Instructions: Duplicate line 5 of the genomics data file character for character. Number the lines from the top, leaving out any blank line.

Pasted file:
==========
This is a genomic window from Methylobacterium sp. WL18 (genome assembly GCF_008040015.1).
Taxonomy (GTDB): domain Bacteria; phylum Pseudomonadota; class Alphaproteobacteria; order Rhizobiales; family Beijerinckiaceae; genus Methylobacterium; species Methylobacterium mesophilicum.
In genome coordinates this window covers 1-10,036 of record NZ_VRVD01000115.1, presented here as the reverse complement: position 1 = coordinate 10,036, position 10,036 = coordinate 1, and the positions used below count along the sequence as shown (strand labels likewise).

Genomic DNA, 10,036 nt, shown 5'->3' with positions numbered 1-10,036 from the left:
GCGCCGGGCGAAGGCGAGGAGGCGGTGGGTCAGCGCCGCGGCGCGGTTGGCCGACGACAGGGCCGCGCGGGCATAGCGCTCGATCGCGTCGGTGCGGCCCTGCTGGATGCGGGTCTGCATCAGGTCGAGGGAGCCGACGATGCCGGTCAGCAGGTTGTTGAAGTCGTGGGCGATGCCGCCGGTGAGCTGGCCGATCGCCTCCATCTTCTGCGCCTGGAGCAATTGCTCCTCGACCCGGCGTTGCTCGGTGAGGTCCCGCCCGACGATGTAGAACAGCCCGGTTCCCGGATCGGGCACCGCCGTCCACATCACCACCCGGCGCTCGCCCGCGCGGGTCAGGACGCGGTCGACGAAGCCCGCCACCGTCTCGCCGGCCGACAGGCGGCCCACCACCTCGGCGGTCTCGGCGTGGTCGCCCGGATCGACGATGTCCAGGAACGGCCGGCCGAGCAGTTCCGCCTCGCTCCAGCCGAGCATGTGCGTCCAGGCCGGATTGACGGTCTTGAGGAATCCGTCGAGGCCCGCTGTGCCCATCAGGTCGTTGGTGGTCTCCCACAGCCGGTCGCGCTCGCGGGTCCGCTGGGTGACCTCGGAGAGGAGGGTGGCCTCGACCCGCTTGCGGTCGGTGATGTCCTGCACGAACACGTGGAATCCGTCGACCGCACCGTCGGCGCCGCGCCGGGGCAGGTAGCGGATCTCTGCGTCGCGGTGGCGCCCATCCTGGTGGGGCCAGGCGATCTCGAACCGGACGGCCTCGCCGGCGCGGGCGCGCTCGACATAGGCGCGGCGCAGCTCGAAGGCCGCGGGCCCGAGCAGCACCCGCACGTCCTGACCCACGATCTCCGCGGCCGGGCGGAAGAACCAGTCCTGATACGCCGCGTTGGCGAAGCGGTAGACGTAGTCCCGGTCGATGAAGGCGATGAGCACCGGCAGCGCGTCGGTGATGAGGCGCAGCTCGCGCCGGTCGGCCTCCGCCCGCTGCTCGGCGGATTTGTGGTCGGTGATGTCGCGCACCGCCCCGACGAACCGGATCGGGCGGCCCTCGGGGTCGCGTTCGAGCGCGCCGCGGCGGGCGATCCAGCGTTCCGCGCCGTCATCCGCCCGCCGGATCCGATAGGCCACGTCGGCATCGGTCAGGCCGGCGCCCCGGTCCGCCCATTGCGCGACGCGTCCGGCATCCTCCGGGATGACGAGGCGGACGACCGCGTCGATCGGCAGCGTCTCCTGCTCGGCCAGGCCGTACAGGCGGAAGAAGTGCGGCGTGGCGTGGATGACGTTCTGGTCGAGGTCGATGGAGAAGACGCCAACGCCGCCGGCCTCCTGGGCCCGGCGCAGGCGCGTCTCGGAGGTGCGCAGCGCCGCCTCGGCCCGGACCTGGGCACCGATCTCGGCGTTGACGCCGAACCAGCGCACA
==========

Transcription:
GCGCCGGGCGAAGGCGAGGAGGCGGTGGGTCAGCGCCGCGGCGCGGTTGGCCGACGACAGGGCCGCGCGGGCATAGCGCTCGATCGCGTCGGTGCGGCCCTGCTGGATGCGGGTCTGCATCAGGTCGAGGGAGCCGACGATGCCGGTCAGCAGGTTGTTGAAGTCGTGGGCGATGCCGCCGGTGAGCTGGCCGATCGCCTCCATCTTCTGCGCCTGGAGCAATTGCTCCTCGACCCGGCGTTGCTCGGTGAGGTCCCGCCCGACGATGTAGAACAGCCCGGTTCCCGGATCGGGCACCGCCGTCCACATCACCACCCGGCGCTCGCCCGCGCGGGTCAGGACGCGGTCGACGAAGCCCGCCACCGTCTCGCCGGCCGACAGGCGGCCCACCACCTCGGCGGTCTCGGCGTGGTCGCCCGGATCGACGATGTCCAGGAACGGCCGGCCGAGCAGTTCCGCCTCGCTCCAGCCGAGCATGTGCGTCCAGGCCGGATTGACGGTCTTGAGGAATCCGTCGAGGCCCGCTGTGCCCATCAGGTCGTTGGTGGTCTCCCACAGCCGGTCGCGCTCGCGGGTCCGCTGGGTGACCTCGGAGAGGAGGGTGGCCTCGACCCGCTTGCGGTCGGTGATGTCCTGCACGAACACGTGGAATCCGTCGACCGCACCGTCGGCGCCGCGCCGGGGCAGGTAGCGGATCTCTGCGTCGCGGTGGCGCCCATCCTGGTGGGGCCAGGCGATCTCGAACCGGACGGCCTCGCCGGCGCGGGCGCGCTCGACATAGGCGCGGCGCAGCTCGAAGGCCGCGGGCCCGAGCAGCACCCGCACGTCCTGACCCACGATCTCCGCGGCCGGGCGGAAGAACCAGTCCTGATACGCCGCGTTGGCGAAGCGGTAGACGTAGTCCCGGTCGATGAAGGCGATGAGCACCGGCAGCGCGTCGGTGATGAGGCGCAGCTCGCGCCGGTCGGCCTCCGCCCGCTGCTCGGCGGATTTGTGGTCGGTGATGTCGCGCACCGCCCCGACGAACCGGATCGGGCGGCCCTCGGGGTCGCGTTCGAGCGCGCCGCGGCGGGCGATCCAGCGTTCCGCGCCGTCATCCGCCCGCCGGATCCGATAGGCCACGTCGGCATCGGTCAGGCCGGCGCCCCGGTCCGCCCATTGCGCGACGCGTCCGGCATCCTCCGGGATGACGAGGCGGACGACCGCGTCGATCGGCAGCGTCTCCTGCTCGGCCAGGCCGTACAGGCGGAAGAAGTGCGGCGTGGCGTGGATGACGTTCTGGTCGAGGTCGATGGAGAAGACGCCAACGCCGCCGGCCTCCTGGGCCCGGCGCAGGCGCGTCTCGGAGGTGCGCAGCGCCGCCTCGGCCCGGACCTGGGCACCGATCTCGGCGTTGACGCCGAACCAGCGCACA